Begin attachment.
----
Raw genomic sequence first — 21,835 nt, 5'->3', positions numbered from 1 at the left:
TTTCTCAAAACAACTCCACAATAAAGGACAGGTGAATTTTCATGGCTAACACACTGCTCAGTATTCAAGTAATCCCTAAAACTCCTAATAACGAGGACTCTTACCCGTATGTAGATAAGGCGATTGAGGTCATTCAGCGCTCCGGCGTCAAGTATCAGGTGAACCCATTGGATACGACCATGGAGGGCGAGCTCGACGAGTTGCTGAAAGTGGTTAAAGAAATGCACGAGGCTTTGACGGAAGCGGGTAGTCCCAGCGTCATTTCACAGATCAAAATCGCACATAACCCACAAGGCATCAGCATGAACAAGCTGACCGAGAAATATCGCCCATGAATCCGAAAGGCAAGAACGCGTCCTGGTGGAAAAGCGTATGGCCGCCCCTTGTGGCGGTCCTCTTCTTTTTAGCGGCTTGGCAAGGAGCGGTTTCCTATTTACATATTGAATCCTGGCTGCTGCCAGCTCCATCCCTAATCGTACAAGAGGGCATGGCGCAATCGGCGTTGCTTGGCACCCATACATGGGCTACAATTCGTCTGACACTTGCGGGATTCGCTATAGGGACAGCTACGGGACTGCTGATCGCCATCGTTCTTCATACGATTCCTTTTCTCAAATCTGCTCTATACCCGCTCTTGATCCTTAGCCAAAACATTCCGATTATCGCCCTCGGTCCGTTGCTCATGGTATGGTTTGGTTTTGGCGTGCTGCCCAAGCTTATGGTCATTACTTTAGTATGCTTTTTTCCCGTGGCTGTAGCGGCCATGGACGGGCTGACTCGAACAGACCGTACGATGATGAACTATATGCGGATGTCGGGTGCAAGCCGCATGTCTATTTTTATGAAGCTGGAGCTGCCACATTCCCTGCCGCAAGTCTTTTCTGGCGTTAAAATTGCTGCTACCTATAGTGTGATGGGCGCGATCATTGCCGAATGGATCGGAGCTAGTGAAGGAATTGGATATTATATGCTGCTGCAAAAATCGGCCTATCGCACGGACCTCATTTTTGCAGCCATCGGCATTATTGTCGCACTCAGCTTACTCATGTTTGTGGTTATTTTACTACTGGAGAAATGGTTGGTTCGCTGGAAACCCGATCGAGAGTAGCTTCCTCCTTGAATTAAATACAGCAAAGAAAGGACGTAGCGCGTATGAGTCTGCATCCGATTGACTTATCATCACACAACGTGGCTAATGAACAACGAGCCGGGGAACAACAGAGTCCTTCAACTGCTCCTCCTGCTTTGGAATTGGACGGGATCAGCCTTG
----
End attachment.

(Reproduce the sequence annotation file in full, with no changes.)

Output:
Raw genomic sequence first — 21,835 nt, 5'->3', positions numbered from 1 at the left:
TTTCTCAAAACAACTCCACAATAAAGGACAGGTGAATTTTCATGGCTAACACACTGCTCAGTATTCAAGTAATCCCTAAAACTCCTAATAACGAGGACTCTTACCCGTATGTAGATAAGGCGATTGAGGTCATTCAGCGCTCCGGCGTCAAGTATCAGGTGAACCCATTGGATACGACCATGGAGGGCGAGCTCGACGAGTTGCTGAAAGTGGTTAAAGAAATGCACGAGGCTTTGACGGAAGCGGGTAGTCCCAGCGTCATTTCACAGATCAAAATCGCACATAACCCACAAGGCATCAGCATGAACAAGCTGACCGAGAAATATCGCCCATGAATCCGAAAGGCAAGAACGCGTCCTGGTGGAAAAGCGTATGGCCGCCCCTTGTGGCGGTCCTCTTCTTTTTAGCGGCTTGGCAAGGAGCGGTTTCCTATTTACATATTGAATCCTGGCTGCTGCCAGCTCCATCCCTAATCGTACAAGAGGGCATGGCGCAATCGGCGTTGCTTGGCACCCATACATGGGCTACAATTCGTCTGACACTTGCGGGATTCGCTATAGGGACAGCTACGGGACTGCTGATCGCCATCGTTCTTCATACGATTCCTTTTCTCAAATCTGCTCTATACCCGCTCTTGATCCTTAGCCAAAACATTCCGATTATCGCCCTCGGTCCGTTGCTCATGGTATGGTTTGGTTTTGGCGTGCTGCCCAAGCTTATGGTCATTACTTTAGTATGCTTTTTTCCCGTGGCTGTAGCGGCCATGGACGGGCTGACTCGAACAGACCGTACGATGATGAACTATATGCGGATGTCGGGTGCAAGCCGCATGTCTATTTTTATGAAGCTGGAGCTGCCACATTCCCTGCCGCAAGTCTTTTCTGGCGTTAAAATTGCTGCTACCTATAGTGTGATGGGCGCGATCATTGCCGAATGGATCGGAGCTAGTGAAGGAATTGGATATTATATGCTGCTGCAAAAATCGGCCTATCGCACGGACCTCATTTTTGCAGCCATCGGCATTATTGTCGCACTCAGCTTACTCATGTTTGTGGTTATTTTACTACTGGAGAAATGGTTGGTTCGCTGGAAACCCGATCGAGAGTAGCTTCCTCCTTGAATTAAATACAGCAAAGAAAGGACGTAGCGCGTATGAGTCTGCATCCGATTGACTTATCATCACACAACGTGGCTAATGAACAACGAGCCGGGGAACAACAGAGTCCTTCAACTGCTCCTCCTGCTTTGGAATTGGACGGGATCAGCCTTG